I’m as deeply committed a union member/activist as they come. Standing shoulder to shoulder with something like 500 of my fellow APSCUF (Associated Pennsylvania College and University Faculty) members in the frigid cold for several hours in peaceful (though loud—at least me) protest of a contract proposal offered by the State System of Higher Education (PASSHE) whose transparent aims are the conversion of the 14 PASSHE universities into training depots, public relations centers, and employment offices for corporate America may be Governor Corbett’s dream, but it’s not mine.
It’s also not any of my colleague’s dreams to convert from substance to mere shadow the quality of the educational opportunity they’re now able to offer their students. No such quality can be maintained under the working conditions the governor thinks good enough for a university faculty whose mission according to his corporatist agenda is not the education of citizens, but simply the manufacture of workers whose critical thinking skills extend no further than the choices available at the drive-thru window of a fast food.
From class size, to the swapping of in-class for inferior on-line courses, to pay for temporary faculty, to access to healthcare, to benefits for retired faculty, Mr. Corbett would not only see the transformation of PASSHE schools into work-force recruitment and training depots, but would have the PASSHE faculty—6,000 of us—sell out both our younger and more economically vulnerable colleagues and our retired fellows in the name of “efficiency” and “solvency.”
These, however, are nothing more than fear-mongering tactics. Mr. Corbett can afford to offer Shell a 1.65 billion dollar deal to build a polluting behemoth of an ethane cracker plant in Beaver County (Ethane Cracker | StateImpact Pennsylvania).
But he’s comfortable with the prospect that a person who has undertaken the immensely arduous work of earning a Ph.D., is hired as adjunct faculty at, say, Bloomsburg University, might earn little enough to qualify for food stamps (food stamps « APSCUF-KU xchange). He’s also quite comfortable with the sale of the contract to run the $1.5 billion Pennsylvania lottery to an off-shore corporation—potentially jeopardizing the jobs of hundreds of American Federation of State, County and Municipal Employees (AFSCME) workers—not to mention the beneficiaries of those lottery dollars, senior citizens (AFSCME reacts to Corbett’s notice of intention to award contract to outsource lottery’s management | PennLive.com).
Dave Fillman of AFSCME, Counsel 13 may have put the point best:
“Apparently, the governor wants to privatize something – anything – no matter the costs to Pennsylvanians,” Fillman said. “Our lottery is one of the best in the nation and this administration just two weeks ago was congratulating our team for the great work they’re doing. Now, they’re telling people thanks, but we’re terminating your job.” (AFSCME reacts to Corbett’s notice of intention to award contract to outsource lottery’s management | PennLive.com).
And then, of course there is the complete transformation of the Department of Environmental Protection via appointment, the misapplication of law, the creation of law written by and for the corporations, the gutting of staff, and just plain old corruption, into the Department of Extraction Protection—at any and every cost to the citizens of the Commonwealth. Hopefully, Pennsylvania’s 51st Auditor general, Eugene DePasquale will make good on his promise to audit the DEP (Eugene DePasquale Auditing Pennsylvania DEP). He’ll need some tall boots, heavy gloves, and a thick skin to get to the bottom of what we all know is a feces-fettid hole of corruption, influence, donor pay-offs, and other icky varieties of hand-greasing.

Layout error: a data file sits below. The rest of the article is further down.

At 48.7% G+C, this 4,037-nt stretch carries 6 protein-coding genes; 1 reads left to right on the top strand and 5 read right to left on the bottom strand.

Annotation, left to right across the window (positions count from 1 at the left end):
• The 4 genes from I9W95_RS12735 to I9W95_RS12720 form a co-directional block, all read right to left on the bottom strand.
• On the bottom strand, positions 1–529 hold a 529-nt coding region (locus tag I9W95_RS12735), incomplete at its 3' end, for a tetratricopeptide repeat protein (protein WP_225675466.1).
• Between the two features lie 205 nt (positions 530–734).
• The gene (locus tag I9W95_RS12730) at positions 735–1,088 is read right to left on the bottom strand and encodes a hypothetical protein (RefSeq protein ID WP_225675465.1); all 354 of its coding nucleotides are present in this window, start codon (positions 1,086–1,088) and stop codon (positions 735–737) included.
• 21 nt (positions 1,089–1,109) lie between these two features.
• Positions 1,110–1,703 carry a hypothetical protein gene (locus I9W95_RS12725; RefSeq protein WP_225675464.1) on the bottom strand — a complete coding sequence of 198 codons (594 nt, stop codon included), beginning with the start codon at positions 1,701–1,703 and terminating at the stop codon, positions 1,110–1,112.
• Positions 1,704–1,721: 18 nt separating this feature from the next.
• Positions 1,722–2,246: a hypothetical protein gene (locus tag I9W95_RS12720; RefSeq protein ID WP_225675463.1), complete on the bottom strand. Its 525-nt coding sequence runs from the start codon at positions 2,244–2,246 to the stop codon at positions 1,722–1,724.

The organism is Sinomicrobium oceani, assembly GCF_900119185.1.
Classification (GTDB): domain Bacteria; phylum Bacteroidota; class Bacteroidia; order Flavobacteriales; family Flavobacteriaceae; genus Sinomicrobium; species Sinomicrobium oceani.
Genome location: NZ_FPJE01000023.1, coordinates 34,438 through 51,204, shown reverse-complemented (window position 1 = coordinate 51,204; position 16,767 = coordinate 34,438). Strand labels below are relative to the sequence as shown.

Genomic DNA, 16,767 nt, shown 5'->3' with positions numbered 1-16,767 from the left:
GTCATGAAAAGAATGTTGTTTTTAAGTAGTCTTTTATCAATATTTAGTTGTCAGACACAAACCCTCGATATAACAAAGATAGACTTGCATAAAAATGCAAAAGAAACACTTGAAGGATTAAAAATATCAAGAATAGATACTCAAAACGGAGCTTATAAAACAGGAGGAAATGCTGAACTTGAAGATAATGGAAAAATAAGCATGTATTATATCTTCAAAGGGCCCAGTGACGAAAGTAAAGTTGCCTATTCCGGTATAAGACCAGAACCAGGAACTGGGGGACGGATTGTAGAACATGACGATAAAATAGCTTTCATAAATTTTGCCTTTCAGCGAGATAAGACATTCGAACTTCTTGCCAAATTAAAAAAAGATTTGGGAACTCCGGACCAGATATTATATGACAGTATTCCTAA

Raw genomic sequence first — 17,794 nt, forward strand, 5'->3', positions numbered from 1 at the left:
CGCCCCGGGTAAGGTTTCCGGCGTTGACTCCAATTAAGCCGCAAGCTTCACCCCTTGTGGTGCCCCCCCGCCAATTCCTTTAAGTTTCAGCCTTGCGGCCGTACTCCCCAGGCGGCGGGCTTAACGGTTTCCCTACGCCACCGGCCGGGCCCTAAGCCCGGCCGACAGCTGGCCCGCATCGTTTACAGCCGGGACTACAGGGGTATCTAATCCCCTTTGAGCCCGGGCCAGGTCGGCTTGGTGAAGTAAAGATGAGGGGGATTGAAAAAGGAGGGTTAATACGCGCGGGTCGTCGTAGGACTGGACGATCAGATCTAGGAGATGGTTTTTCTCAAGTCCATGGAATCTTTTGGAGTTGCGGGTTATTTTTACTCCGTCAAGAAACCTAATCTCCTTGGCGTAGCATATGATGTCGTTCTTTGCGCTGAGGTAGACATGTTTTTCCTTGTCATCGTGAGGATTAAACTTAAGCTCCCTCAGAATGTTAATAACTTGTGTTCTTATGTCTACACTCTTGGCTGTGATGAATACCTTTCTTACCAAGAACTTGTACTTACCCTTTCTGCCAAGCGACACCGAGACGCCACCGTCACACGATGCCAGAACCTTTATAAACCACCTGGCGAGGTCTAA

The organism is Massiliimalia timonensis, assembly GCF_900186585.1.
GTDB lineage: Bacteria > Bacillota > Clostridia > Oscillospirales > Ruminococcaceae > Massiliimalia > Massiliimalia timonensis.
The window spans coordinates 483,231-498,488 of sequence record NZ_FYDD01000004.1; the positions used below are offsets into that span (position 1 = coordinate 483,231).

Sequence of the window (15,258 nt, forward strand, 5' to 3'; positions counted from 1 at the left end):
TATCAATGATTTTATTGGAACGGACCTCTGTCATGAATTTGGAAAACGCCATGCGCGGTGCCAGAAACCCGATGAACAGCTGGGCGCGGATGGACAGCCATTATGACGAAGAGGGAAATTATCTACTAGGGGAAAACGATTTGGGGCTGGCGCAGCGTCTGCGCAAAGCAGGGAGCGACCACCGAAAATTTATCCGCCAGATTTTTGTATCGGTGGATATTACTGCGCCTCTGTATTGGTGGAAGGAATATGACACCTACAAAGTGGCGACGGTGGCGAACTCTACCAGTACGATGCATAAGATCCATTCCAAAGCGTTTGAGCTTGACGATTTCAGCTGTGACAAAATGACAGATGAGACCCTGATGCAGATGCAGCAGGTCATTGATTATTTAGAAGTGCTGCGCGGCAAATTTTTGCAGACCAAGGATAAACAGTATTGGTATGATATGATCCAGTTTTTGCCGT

We’d be missing a crucial part of the picture, however, if we concluded that the Corbett administration was motivated by greed alone in that avarice, by itself, doesn’t supply the strategy by which it is affected. I take Corbett to be making good on his campaign promise to “get the government out of,” well, everything—including all of those tax-payer subsidized things that could be making the Friends-of-Corbett barges full of money.
The only real difference between privatizing the PASSHE universities and effectively privatizing the PA-State Game Lands of, say, Sullivan County for fracking corporations like EXCO is the union that stands in his way.
Tea Party god forbid that fracking industry workers decide that collectively bargaining might be a good idea for them too.
Put differently: insuring that the PA Big Corporation Employment depots—PASSHE—produce precisely the workers whose labor guarantees the ongoing profitability of the Big Energy friends of Corbett requires insuring that their educations out-fit them to these “jobs of the future.”
No way to get that with, for example, uppity humanities faculties working their keesters off to teach critical thinking skills.
No need for critical thinking skills once you’ve sold-out human goods like art, music, literature—citizenship—for the money that the “good American” has been persuaded is the only measure of freedom (well, besides the right to buy an assault rifle) (Why Fracking Epitomizes the Crisis in American Democracy: Profiteering and the “Good American” | Raging Chicken Press).
Perhaps this sounds conspiratorial.